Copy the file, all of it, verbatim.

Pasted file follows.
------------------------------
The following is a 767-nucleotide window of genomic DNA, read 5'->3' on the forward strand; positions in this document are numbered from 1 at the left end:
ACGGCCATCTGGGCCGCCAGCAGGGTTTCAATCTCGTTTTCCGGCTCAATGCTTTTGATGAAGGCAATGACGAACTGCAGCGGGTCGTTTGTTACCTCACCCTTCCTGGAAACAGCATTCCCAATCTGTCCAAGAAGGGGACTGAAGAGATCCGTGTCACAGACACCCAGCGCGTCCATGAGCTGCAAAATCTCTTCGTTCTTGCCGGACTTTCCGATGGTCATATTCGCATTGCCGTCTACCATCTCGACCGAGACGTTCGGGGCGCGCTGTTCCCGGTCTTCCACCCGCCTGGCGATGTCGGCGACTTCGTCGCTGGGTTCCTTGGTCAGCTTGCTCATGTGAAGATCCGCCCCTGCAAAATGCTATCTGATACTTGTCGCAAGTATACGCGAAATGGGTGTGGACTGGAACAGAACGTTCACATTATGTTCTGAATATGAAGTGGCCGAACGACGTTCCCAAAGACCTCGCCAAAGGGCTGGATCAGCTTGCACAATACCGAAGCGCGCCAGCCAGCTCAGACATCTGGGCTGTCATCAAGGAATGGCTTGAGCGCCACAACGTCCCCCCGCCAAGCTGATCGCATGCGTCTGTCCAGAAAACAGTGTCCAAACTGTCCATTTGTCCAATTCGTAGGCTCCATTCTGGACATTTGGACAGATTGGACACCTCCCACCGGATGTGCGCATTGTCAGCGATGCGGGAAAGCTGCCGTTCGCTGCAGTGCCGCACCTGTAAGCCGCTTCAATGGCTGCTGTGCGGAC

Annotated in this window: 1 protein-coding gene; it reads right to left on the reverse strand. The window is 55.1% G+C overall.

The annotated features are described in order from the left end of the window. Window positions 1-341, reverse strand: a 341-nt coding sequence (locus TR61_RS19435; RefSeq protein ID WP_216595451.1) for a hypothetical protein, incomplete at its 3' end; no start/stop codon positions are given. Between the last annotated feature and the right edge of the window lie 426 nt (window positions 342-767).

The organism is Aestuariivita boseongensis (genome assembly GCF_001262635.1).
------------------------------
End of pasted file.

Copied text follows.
The following is a 767-nucleotide window of genomic DNA, read 5'->3' on the forward strand; positions in this document are numbered from 1 at the left end:
ACGGCCATCTGGGCCGCCAGCAGGGTTTCAATCTCGTTTTCCGGCTCAATGCTTTTGATGAAGGCAATGACGAACTGCAGCGGGTCGTTTGTTACCTCACCCTTCCTGGAAACAGCATTCCCAATCTGTCCAAGAAGGGGACTGAAGAGATCCGTGTCACAGACACCCAGCGCGTCCATGAGCTGCAAAATCTCTTCGTTCTTGCCGGACTTTCCGATGGTCATATTCGCATTGCCGTCTACCATCTCGACCGAGACGTTCGGGGCGCGCTGTTCCCGGTCTTCCACCCGCCTGGCGATGTCGGCGACTTCGTCGCTGGGTTCCTTGGTCAGCTTGCTCATGTGAAGATCCGCCCCTGCAAAATGCTATCTGATACTTGTCGCAAGTATACGCGAAATGGGTGTGGACTGGAACAGAACGTTCACATTATGTTCTGAATATGAAGTGGCCGAACGACGTTCCCAAAGACCTCGCCAAAGGGCTGGATCAGCTTGCACAATACCGAAGCGCGCCAGCCAGCTCAGACATCTGGGCTGTCATCAAGGAATGGCTTGAGCGCCACAACGTCCCCCCGCCAAGCTGATCGCATGCGTCTGTCCAGAAAACAGTGTCCAAACTGTCCATTTGTCCAATTCGTAGGCTCCATTCTGGACATTTGGACAGATTGGACACCTCCCACCGGATGTGCGCATTGTCAGCGATGCGGGAAAGCTGCCGTTCGCTGCAGTGCCGCACCTGTAAGCCGCTTCAATGGCTGCTGTGCGGAC

Annotated in this window: 1 protein-coding gene; it reads right to left on the reverse strand. The window is 55.1% G+C overall.

The annotated features are described in order from the left end of the window. Window positions 1-341, reverse strand: a 341-nt coding sequence (locus TR61_RS19435; RefSeq protein ID WP_216595451.1) for a hypothetical protein, incomplete at its 3' end; no start/stop codon positions are given. Between the last annotated feature and the right edge of the window lie 426 nt (window positions 342-767).

The organism is Aestuariivita boseongensis (genome assembly GCF_001262635.1).